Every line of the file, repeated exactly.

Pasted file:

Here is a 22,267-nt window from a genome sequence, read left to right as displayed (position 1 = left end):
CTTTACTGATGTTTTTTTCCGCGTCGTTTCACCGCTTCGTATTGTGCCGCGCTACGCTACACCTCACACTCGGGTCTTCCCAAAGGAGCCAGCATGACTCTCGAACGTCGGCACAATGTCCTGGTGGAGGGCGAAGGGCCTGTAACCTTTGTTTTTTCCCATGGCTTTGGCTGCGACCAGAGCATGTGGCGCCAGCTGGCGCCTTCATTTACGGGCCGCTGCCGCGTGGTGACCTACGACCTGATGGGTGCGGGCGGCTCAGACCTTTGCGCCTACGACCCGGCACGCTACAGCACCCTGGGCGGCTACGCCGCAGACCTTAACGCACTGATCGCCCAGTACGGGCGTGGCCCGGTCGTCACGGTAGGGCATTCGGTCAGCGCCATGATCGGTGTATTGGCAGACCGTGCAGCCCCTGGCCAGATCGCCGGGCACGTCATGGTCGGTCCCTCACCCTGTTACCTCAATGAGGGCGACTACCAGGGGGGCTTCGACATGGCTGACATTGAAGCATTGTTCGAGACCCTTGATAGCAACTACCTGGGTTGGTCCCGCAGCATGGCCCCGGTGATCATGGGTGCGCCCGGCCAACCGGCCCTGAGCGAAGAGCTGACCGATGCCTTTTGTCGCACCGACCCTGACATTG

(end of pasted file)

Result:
Here is a 22,267-nt window from a genome sequence, read left to right as displayed (position 1 = left end):
CTTTACTGATGTTTTTTTCCGCGTCGTTTCACCGCTTCGTATTGTGCCGCGCTACGCTACACCTCACACTCGGGTCTTCCCAAAGGAGCCAGCATGACTCTCGAACGTCGGCACAATGTCCTGGTGGAGGGCGAAGGGCCTGTAACCTTTGTTTTTTCCCATGGCTTTGGCTGCGACCAGAGCATGTGGCGCCAGCTGGCGCCTTCATTTACGGGCCGCTGCCGCGTGGTGACCTACGACCTGATGGGTGCGGGCGGCTCAGACCTTTGCGCCTACGACCCGGCACGCTACAGCACCCTGGGCGGCTACGCCGCAGACCTTAACGCACTGATCGCCCAGTACGGGCGTGGCCCGGTCGTCACGGTAGGGCATTCGGTCAGCGCCATGATCGGTGTATTGGCAGACCGTGCAGCCCCTGGCCAGATCGCCGGGCACGTCATGGTCGGTCCCTCACCCTGTTACCTCAATGAGGGCGACTACCAGGGGGGCTTCGACATGGCTGACATTGAAGCATTGTTCGAGACCCTTGATAGCAACTACCTGGGTTGGTCCCGCAGCATGGCCCCGGTGATCATGGGTGCGCCCGGCCAACCGGCCCTGAGCGAAGAGCTGACCGATGCCTTTTGTCGCACCGACCCTGACATTG